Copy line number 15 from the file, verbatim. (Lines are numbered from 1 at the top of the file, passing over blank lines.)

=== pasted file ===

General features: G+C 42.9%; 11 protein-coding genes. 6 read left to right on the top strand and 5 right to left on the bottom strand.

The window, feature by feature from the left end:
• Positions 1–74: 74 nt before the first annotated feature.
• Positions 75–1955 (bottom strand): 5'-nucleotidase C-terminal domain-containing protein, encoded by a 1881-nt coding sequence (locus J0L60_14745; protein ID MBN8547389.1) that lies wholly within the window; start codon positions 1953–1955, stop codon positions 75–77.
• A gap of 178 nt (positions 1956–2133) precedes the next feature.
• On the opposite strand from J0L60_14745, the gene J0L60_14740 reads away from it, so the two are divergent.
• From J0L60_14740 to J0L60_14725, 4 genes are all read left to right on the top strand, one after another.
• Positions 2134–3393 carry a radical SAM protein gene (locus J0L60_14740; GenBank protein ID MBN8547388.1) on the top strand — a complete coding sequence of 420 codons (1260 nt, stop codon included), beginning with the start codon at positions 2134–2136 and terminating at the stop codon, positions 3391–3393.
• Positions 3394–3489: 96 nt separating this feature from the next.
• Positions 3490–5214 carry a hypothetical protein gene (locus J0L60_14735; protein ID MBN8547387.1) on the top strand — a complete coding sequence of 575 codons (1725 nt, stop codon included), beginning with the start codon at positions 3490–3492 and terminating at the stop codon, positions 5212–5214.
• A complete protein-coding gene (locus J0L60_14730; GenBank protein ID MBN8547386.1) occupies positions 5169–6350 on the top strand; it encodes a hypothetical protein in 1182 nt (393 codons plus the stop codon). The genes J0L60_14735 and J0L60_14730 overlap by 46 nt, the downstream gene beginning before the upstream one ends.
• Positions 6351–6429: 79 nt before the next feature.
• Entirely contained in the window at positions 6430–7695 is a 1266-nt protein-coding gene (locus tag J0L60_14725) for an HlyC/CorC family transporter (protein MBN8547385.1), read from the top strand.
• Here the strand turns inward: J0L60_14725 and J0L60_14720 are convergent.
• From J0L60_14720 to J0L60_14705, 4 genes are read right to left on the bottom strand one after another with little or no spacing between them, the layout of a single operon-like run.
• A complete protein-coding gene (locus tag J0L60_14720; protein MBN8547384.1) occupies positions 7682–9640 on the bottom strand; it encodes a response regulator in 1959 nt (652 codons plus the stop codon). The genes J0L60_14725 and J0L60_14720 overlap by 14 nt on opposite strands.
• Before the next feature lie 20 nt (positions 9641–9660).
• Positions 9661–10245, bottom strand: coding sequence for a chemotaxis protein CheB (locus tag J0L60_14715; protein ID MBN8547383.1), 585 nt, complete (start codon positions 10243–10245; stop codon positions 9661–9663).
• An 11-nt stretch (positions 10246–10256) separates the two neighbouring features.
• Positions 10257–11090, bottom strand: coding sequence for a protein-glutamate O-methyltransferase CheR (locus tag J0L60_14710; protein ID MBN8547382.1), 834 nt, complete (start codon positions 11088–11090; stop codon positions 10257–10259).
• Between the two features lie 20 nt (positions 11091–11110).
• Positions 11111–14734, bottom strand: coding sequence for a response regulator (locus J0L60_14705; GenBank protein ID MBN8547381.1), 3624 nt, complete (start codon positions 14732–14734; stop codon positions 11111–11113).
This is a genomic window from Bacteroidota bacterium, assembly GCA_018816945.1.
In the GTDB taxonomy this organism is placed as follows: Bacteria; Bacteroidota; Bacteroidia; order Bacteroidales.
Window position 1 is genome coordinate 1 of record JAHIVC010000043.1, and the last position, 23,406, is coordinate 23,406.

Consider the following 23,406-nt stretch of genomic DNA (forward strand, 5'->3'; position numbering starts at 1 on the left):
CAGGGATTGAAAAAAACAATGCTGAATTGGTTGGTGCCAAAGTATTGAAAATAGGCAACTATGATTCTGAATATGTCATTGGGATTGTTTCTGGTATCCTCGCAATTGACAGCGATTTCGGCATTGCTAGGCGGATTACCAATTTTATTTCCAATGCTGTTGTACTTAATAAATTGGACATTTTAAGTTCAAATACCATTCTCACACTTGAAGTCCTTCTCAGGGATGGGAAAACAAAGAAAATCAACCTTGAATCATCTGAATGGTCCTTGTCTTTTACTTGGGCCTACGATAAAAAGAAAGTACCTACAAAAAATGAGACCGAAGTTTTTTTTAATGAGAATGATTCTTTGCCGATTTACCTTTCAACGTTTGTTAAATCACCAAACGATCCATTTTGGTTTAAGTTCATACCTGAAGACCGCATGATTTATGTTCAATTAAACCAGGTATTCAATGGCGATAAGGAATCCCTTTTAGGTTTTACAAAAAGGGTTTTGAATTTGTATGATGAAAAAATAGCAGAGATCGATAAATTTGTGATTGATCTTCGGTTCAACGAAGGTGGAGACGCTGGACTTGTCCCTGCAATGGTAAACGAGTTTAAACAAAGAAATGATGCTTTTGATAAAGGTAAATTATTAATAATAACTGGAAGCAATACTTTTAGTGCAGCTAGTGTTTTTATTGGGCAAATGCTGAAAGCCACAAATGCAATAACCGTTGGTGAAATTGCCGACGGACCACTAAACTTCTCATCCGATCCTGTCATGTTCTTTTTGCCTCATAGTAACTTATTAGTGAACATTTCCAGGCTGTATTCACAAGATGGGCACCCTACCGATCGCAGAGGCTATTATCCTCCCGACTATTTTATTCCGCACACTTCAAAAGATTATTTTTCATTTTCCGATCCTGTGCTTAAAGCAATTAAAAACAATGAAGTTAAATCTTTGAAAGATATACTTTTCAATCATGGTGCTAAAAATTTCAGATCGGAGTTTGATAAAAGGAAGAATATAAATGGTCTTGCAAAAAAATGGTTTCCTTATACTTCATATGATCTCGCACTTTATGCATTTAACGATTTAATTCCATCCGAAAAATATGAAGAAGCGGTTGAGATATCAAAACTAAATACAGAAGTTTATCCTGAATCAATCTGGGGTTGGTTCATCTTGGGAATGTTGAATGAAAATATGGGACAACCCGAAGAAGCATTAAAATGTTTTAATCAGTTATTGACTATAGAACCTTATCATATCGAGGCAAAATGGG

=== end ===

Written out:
• From J0L60_14720 to J0L60_14705, 4 genes are read right to left on the bottom strand one after another with little or no spacing between them, the layout of a single operon-like run.